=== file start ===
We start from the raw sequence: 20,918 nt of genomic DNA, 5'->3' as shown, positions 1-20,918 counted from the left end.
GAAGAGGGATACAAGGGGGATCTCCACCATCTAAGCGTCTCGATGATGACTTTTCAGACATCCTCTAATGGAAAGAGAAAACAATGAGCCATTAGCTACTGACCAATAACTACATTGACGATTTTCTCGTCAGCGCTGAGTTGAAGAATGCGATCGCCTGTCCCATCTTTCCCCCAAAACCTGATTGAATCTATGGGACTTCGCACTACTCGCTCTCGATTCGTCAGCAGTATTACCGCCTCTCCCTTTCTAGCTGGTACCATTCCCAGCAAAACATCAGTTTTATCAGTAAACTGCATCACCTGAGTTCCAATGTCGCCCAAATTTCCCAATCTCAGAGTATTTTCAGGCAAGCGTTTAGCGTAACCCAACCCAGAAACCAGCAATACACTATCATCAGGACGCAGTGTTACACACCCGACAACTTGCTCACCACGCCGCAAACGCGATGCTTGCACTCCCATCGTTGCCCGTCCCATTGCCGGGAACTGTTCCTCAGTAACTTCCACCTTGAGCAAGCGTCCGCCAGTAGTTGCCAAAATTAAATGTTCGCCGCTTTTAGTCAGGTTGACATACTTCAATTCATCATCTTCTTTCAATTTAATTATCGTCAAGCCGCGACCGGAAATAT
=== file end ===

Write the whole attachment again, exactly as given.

We start from the raw sequence: 20,918 nt of genomic DNA, 5'->3' as shown, positions 1-20,918 counted from the left end.
GAAGAGGGATACAAGGGGGATCTCCACCATCTAAGCGTCTCGATGATGACTTTTCAGACATCCTCTAATGGAAAGAGAAAACAATGAGCCATTAGCTACTGACCAATAACTACATTGACGATTTTCTCGTCAGCGCTGAGTTGAAGAATGCGATCGCCTGTCCCATCTTTCCCCCAAAACCTGATTGAATCTATGGGACTTCGCACTACTCGCTCTCGATTCGTCAGCAGTATTACCGCCTCTCCCTTTCTAGCTGGTACCATTCCCAGCAAAACATCAGTTTTATCAGTAAACTGCATCACCTGAGTTCCAATGTCGCCCAAATTTCCCAATCTCAGAGTATTTTCAGGCAAGCGTTTAGCGTAACCCAACCCAGAAACCAGCAATACACTATCATCAGGACGCAGTGTTACACACCCGACAACTTGCTCACCACGCCGCAAACGCGATGCTTGCACTCCCATCGTTGCCCGTCCCATTGCCGGGAACTGTTCCTCAGTAACTTCCACCTTGAGCAAGCGTCCGCCAGTAGTTGCCAAAATTAAATGTTCGCCGCTTTTAGTCAGGTTGACATACTTCAATTCATCATCTTCTTTCAATTTAATTATCGTCAAGCCGCGACCGGAAATAT